significant risk device

significant risk device

An FDA term of art for an investigational device that:
(1) Is intended as an implant and presents a potential for serious risk to the health, safety or welfare of a subject;
(2) Is for use in supporting or sustaining human life, and represents a potential for serious risk to the health, safety or welfare of a subject;
(3) Is for a use of substantial importance in diagnosing, curing, mitigating or treating disease, or otherwise preventing impairment of human health, and presents a potential for serious risk to the health, safety or welfare of a subject; or
(4) Otherwise presents a potential for serious risk to a subject.
 
FDA-approval is required for investigation of significant risk devices, which include artificial skin, catheters, extended-wear contact lenses, prosthetic heart valves, and ventilators.
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References in periodicals archive ?
Yearly updates are recommended for a significant risk device that's not well understood.
If the study involves a significant risk device, the IDE must also be approved by the FDA.
A study involving a significant risk device is always a significant risk study, but a study involving only non-significant risk devices can also be a significant risk study,(19) depending on how the devices are used.
The rigor and expense of the clinical trials process varies depending upon whether the device is determined to be a "significant risk device" or "nonsignificant risk device." Otolaryngologists should be aware that such regulations exist and may influence greatly the viability of creative new device concepts (including surgical instruments and, particularly, implants) because the costs associated with federal approval can be prohibitive.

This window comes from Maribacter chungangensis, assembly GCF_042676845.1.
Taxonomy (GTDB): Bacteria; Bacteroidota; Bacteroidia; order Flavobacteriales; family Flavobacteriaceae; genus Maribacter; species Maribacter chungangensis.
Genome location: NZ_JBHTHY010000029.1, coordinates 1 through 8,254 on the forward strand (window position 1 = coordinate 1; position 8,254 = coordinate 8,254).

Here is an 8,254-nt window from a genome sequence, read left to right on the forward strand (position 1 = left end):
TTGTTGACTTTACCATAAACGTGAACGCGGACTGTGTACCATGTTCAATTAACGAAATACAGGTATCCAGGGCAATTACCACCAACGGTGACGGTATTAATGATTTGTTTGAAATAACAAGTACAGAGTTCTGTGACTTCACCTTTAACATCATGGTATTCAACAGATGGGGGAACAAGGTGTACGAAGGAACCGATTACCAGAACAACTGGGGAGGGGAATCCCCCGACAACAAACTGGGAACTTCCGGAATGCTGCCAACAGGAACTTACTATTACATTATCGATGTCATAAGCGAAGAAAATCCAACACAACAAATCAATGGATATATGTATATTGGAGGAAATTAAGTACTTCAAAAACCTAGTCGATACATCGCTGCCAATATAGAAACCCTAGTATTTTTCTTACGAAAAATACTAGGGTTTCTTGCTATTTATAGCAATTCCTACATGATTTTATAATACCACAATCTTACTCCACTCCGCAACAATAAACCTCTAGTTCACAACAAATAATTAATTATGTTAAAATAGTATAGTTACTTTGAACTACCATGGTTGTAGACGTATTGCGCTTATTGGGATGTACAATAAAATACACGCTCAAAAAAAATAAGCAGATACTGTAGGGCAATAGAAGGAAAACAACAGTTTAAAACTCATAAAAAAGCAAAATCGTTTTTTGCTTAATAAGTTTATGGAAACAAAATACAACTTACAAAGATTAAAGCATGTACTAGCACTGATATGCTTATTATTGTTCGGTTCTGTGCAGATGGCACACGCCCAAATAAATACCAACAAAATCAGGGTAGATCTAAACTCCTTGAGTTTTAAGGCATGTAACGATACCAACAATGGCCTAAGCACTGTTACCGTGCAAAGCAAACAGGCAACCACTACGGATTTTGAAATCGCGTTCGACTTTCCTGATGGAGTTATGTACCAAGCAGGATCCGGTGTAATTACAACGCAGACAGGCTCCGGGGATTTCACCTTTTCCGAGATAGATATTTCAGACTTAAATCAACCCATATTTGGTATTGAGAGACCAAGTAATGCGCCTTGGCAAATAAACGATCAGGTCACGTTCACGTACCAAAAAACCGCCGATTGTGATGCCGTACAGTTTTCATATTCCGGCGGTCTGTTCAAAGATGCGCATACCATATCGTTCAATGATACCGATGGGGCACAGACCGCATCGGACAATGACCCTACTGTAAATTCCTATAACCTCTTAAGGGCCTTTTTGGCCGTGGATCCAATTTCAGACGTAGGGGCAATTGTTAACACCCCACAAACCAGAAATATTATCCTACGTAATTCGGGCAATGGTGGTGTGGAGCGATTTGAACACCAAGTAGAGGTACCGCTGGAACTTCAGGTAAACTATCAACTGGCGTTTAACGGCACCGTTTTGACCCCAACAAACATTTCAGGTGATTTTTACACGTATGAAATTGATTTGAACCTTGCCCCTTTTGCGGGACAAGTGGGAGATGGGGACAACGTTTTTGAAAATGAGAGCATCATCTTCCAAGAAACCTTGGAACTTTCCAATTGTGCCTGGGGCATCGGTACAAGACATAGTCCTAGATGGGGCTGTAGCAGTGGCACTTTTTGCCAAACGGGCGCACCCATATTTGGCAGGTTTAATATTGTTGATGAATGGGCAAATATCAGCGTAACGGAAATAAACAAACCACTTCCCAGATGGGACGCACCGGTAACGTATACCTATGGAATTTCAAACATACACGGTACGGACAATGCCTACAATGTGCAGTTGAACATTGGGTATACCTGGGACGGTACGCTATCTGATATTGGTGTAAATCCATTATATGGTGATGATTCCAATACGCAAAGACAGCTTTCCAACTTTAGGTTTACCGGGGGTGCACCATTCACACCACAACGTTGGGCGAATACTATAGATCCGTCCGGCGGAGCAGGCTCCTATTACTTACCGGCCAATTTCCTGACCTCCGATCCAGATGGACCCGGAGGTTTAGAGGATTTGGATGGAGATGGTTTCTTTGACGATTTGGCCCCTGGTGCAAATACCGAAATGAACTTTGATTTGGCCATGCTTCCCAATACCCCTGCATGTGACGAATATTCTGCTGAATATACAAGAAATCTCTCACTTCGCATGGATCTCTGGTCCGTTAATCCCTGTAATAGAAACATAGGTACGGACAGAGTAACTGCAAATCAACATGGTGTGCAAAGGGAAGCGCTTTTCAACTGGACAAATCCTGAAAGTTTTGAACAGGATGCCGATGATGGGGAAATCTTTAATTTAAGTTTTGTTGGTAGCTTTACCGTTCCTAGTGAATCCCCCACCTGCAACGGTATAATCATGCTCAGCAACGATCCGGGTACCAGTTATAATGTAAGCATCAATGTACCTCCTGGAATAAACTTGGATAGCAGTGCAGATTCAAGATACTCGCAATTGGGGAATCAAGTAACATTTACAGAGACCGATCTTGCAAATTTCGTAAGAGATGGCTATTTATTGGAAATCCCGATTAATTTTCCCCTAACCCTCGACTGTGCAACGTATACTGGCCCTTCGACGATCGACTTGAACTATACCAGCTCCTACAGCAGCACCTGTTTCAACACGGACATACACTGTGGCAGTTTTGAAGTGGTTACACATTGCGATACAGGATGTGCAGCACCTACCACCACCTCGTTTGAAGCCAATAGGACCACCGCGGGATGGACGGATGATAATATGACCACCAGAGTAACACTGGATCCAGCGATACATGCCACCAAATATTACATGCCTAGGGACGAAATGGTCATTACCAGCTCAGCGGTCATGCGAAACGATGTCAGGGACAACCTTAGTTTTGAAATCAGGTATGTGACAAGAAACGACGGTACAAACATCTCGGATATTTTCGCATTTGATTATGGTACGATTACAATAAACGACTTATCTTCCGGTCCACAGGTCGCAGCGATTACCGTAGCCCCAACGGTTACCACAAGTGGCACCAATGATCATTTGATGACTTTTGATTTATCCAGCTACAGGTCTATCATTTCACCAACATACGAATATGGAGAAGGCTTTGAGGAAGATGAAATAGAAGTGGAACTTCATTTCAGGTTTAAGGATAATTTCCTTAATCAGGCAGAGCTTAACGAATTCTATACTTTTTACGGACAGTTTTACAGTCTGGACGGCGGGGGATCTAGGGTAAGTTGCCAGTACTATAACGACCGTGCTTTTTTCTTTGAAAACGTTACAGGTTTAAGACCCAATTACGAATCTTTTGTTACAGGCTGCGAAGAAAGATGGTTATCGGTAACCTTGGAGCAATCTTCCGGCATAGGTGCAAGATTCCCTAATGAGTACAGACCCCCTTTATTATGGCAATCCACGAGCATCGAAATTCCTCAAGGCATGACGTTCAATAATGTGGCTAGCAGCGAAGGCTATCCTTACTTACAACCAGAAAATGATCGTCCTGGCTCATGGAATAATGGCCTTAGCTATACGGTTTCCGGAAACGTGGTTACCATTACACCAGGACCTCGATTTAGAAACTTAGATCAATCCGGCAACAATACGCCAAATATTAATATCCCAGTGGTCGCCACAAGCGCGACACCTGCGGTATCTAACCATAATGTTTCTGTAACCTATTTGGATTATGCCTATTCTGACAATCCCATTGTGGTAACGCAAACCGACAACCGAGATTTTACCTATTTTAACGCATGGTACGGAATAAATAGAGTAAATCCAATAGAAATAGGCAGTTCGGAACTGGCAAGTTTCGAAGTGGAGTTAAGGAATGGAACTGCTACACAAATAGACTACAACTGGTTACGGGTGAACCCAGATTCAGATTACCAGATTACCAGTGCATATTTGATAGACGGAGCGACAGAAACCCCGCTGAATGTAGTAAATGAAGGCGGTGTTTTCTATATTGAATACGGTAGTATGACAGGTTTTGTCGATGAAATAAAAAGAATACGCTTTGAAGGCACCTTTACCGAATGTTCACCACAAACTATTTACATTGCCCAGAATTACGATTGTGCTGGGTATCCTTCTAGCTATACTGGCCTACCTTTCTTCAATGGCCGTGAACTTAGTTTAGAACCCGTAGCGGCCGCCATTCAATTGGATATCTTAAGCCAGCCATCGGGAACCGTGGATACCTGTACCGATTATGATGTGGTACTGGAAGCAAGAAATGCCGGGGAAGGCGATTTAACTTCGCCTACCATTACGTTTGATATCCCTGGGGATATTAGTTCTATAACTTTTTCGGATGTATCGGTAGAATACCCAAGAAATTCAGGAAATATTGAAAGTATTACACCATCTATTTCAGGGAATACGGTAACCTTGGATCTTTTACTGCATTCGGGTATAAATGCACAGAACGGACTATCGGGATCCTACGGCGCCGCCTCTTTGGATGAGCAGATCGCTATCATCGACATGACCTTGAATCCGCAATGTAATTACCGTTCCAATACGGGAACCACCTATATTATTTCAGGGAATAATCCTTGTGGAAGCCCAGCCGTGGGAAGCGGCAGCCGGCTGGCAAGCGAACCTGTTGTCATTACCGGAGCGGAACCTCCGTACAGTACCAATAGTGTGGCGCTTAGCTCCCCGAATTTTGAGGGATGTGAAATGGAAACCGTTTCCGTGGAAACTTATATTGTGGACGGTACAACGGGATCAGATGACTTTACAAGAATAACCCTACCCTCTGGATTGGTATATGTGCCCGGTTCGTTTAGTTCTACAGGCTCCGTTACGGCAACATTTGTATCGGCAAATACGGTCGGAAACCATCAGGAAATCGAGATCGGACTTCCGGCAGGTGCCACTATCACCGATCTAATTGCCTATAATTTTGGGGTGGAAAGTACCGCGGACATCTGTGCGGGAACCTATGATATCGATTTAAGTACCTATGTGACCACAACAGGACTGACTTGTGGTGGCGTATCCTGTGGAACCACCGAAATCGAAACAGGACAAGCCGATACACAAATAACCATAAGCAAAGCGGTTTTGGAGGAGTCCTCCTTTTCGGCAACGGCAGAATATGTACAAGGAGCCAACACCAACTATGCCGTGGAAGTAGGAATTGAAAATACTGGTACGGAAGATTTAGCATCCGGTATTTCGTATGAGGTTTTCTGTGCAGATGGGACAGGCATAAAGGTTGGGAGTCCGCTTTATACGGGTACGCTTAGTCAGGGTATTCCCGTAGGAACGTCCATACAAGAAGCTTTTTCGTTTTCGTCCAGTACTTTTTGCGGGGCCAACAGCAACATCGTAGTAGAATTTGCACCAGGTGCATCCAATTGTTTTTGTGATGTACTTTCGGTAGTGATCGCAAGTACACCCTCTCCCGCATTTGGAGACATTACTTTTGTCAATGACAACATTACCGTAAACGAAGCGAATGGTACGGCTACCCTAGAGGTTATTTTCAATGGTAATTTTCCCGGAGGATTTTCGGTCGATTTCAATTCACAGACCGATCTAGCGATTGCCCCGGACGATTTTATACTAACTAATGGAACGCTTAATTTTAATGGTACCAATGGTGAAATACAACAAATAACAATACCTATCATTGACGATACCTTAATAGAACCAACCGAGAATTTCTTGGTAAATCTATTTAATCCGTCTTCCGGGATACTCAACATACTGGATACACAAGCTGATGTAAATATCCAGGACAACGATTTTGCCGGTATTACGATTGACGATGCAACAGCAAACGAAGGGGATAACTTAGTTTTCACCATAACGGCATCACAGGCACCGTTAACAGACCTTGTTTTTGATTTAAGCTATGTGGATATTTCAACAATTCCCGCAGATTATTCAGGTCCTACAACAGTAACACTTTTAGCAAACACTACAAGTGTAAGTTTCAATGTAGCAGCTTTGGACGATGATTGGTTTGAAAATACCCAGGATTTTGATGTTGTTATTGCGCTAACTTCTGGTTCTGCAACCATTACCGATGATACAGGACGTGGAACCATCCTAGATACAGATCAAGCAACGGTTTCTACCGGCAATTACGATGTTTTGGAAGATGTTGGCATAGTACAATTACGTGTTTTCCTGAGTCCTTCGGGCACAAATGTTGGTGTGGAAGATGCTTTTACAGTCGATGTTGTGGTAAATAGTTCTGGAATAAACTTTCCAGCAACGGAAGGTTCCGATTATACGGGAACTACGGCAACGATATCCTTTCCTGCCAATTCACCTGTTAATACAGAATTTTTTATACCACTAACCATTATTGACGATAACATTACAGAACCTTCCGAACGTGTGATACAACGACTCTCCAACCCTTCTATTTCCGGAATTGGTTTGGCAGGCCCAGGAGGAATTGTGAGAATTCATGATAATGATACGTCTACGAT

The new edition has been updated to reflect technological and regulatory change and includes chapters on regulatory requirements for clinical studies of medical devices and diagnostics, requirements for Medicare coverage and reimbursement for medical devices, post-market requirements for significant risk devices, intellectual property protection for medical devices, compliance with the Health Insurance Portability and Accountability Act of 1996 in clinical research, developing drug- device combination products with unapproved component's, and Wall Street's perspective on medical device evaluation.

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